The future of financial services is underpinned by innovative technology. Existing incumbent operators as well as new entrants are eyeing digital technologies and digital transformation to herald a new dawn for financial services.

To this end last week the European Commission has published a draft new Digital Finance Package (the package), to further enable and support the potential for digital finance, in terms of innovation and competition whilst mitigating the potential risks. The package includes, a proposal to regulate the market of crypto assets (MICA), a proposal for a pilot regime on distributed ledger technology (DLT), a proposal for digital resilience, operational and a proposal to clarify or amend certain related EU financial rules services (DORA).

According to the package, the absence of detailed and comprehensive rules on digital operational resilience at EU level has led to the proliferation of national regulatory initiatives (e.g. on digital operational resilience testing) and supervisory approaches (e.g. addressing ICT third-party dependencies). The proposed new EU regulation on digital operational resilience for the financial sector and a draft directive which would amend existing legislation concerning operational risk and risk management requirements in EU financial services aims to cater for this shortcoming.

Operational resilience requirements, outsourcing, ICT, cyber & security risk management etc are not something new for financial services and at a European level we find them in different rules and regulations as well as guidelines issued by the respective supervisory authorities, data protection authorities, including the European Banking Authority (EBA), the European Securities and Markets Authority (ESMA) and the European Insurance and Occupational Pensions Authority (EIOPA).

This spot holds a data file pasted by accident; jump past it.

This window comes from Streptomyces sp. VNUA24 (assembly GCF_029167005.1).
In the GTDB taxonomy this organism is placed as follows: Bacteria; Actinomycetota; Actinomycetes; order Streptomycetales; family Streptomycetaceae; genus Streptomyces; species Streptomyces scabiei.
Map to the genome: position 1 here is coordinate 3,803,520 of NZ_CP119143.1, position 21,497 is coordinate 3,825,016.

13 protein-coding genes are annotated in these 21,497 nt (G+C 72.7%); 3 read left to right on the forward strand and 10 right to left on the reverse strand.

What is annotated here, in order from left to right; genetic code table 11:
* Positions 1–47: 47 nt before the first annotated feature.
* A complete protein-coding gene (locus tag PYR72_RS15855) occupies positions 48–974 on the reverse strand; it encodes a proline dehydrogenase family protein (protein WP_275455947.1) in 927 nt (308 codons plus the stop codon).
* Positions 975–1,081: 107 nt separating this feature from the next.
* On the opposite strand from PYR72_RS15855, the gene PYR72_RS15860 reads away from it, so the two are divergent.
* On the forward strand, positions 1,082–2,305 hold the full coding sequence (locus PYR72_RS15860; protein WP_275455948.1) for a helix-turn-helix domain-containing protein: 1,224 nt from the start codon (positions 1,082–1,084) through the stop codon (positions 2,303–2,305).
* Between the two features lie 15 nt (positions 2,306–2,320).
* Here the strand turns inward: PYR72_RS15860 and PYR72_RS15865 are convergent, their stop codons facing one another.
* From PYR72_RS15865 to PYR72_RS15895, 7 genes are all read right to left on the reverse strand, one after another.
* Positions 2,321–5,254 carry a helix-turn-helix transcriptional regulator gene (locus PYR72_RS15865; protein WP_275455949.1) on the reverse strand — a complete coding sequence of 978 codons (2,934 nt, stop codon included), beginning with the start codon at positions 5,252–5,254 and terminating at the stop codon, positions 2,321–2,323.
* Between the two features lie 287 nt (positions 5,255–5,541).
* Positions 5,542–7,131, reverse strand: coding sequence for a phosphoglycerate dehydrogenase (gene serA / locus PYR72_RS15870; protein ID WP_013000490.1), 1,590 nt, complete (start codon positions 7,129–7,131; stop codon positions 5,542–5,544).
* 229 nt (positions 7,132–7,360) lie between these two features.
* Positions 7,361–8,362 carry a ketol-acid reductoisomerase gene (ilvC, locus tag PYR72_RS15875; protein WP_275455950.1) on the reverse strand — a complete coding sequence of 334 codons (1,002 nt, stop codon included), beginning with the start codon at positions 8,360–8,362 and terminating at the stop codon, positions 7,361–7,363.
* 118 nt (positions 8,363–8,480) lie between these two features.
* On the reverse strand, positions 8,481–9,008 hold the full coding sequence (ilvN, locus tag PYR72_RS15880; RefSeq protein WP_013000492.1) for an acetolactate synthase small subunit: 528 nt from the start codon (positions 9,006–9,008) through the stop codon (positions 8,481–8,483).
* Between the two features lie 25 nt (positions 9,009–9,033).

With the new package however, we are witnessing something novel in the financial services realm as the regulation plans for the first time, to extend regulation directly to non-financial services players. More specifically, technology providers working with financial services operators.

Let’s start to briefly jog through the different proposed measures and highlight some of the salient proposals on the technology front.

(1) MICA and the applicable annexes aim to be part of a wider EU framework that both enables markets in crypto assets as well as the tokenisation of traditional financial assets and wider use of DLT in financial services. The proposals also focus on obligations for governance arrangements, policies and procedures on functioning of issuers propriety DLT. It also speaks of obligations to have systems and procedures in place that are adequate to safeguard the security, integrity and confidentiality of information, appropriate and proportionate resources and procedures, including resilient and secure ICT systems in accordance as required by DORA. The proposal also hints at a form of forensic node or regulated data base where the market players should have systems as well that record and safeguard relevant data and information collected and produced during the issuers activities. The proposal also introduces an obligation for testing to make sure applicable safety parameters are assured. The proposal also obliges the market players to give information on the underlying technology including DLT protocols and technical standards used, consensus algorithm, where applicable as well as information on the audit outcome of the technology used (if any).

The EBA, in close cooperation with ESMA, is empowered to develop draft regulatory technical standards specifying the minimum content of the governance arrangements on the monitoring tools, the internal control mechanism, the business continuity plans as well as the audits.

(2) Proposal for a regulation on digital operational resilience for the financial sector

Recital 44 of the proposed Regulation captures the main essence behind this proposal: